The impending November election has investors scrambling to read the market in an unpredictable flurry, when historically, the market doesn’t seem to care what candidate takes office. Post election, summed up by Yale Hirsh’s “Presidential Election Cycle Theory”, we tend to see the stock market slightly lower for the following year (before a surge in the third year), and bonds tend to slightly outperform. When the same president is reelected or the party remains in control, analysts have found returns to be slightly higher at about 6.5% than when new parties reside at about 5%.
But who does the market prefer? According to Brian Kraus, head of investment consulting at Hartford Funds, since 1933, Democratic presidents typically preside over a higher U.S. equity market than the Republicans. And when we take away the years of President Bill Clinton, there is practically no difference in equity market returns. In this year, we can expect a few options: Either President Donald Trump is reelected and Congress remains split, Joe Biden wins with a complete democratic sweep or he wins over a split party Congress. In the first scenario, according to Stephanie Link, chief investment strategist and portfolio manager at Hightower, a wealth management firm, we can expect rallying from small companies, while sectors like traditional energy, financials, and technology also are expected to perform well. If Biden wins and there is a Democratic sweep in Congress, the market is expected to sell off because of his tax proposals. Unless a COVID recovery is released, it will be difficult for Biden to go through with his levies. However, what we are seeing from Biden’s tax proposals are not something new to what we’ve seen from other democratic candidates. Under this option, Pharmaceutical companies and FAANG (Facebook, Amazon, Apple, Netflix and Alphabet) stocks may underperform while infrastructure, clean energy, and health-care services may do well. Link proposes that the best market option is if Biden wins and the congress stays split between Republican and Democratic control. This is because although people believe the market performs best under Republican control, statistics show better performance under a divided government (See Chart). Higher taxes accompany higher spending that stimulates the economy, which we saw with Trump’s administration when he increased spending to stabilize the economy. In actuality, the risks that accompany Biden’s election may be more at the hands of the public’s reaction.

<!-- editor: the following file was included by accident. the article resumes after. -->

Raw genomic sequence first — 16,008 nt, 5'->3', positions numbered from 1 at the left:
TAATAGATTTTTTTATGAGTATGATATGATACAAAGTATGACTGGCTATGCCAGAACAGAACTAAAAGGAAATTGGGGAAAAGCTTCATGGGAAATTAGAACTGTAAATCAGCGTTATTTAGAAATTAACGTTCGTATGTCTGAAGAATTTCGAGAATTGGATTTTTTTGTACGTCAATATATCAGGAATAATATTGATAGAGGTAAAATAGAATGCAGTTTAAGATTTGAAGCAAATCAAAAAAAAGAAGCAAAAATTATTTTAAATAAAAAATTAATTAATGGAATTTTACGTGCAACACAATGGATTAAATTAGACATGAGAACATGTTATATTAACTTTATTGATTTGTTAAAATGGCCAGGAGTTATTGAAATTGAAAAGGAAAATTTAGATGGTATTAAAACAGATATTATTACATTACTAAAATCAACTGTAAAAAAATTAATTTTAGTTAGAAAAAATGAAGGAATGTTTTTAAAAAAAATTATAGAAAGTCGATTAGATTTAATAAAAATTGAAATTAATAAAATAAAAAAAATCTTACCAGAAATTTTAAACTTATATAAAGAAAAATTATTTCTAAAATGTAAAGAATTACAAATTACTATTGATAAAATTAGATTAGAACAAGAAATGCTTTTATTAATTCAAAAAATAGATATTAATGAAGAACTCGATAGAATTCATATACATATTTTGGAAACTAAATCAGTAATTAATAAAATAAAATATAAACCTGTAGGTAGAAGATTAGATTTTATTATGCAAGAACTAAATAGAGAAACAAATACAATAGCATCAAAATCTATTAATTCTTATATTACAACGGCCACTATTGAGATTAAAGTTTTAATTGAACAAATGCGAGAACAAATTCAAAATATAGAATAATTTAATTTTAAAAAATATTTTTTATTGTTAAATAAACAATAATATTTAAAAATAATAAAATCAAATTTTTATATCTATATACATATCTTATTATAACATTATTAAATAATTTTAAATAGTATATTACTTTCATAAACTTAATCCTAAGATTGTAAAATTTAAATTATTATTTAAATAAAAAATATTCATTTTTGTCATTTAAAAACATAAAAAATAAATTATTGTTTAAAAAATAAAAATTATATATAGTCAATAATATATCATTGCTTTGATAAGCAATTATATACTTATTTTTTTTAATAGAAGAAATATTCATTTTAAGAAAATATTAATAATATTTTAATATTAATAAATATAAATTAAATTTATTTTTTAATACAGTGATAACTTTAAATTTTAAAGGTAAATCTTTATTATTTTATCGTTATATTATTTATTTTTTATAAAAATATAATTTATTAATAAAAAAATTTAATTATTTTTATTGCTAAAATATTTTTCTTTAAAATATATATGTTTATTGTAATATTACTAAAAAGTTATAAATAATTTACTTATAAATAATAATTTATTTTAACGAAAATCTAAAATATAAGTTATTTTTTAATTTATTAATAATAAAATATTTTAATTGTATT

Political issues are more sector focused, which is where analysts have found the most change. The 2020 candidates have proposed a wide range of reforms, and the volatility of the market is ultimately up to whoever takes office. However, volatility isn’t something to fret when it comes to the election because it isn’t always bad. It can help you make your long term goals at a better price because “If it’s uncertainty that causes prices to move widely, then that may also create an opportunity to buy equities,” says Tom Hainlin, national investment strategist at U.S. Bank.
This year’s election amid the pandemic may fabricate more uncertainty, but not to a point of concern. Rob Haworth, senior investment strategy director at U.S. Bank, points out that the best way to combat the uncertainty is to “make sure to have all the components of a diversified portfolio in place, and then stick to a longer-term strategy that’s designed for more than one election cycle.” Short term, the general election can reveal some real market winners and losers, but there is little difference in the long run, which is why maintaining a calm response is key to investing around the general election. The same for this year’s election, expect unpredictability, but like always, keep your interest in the long haul.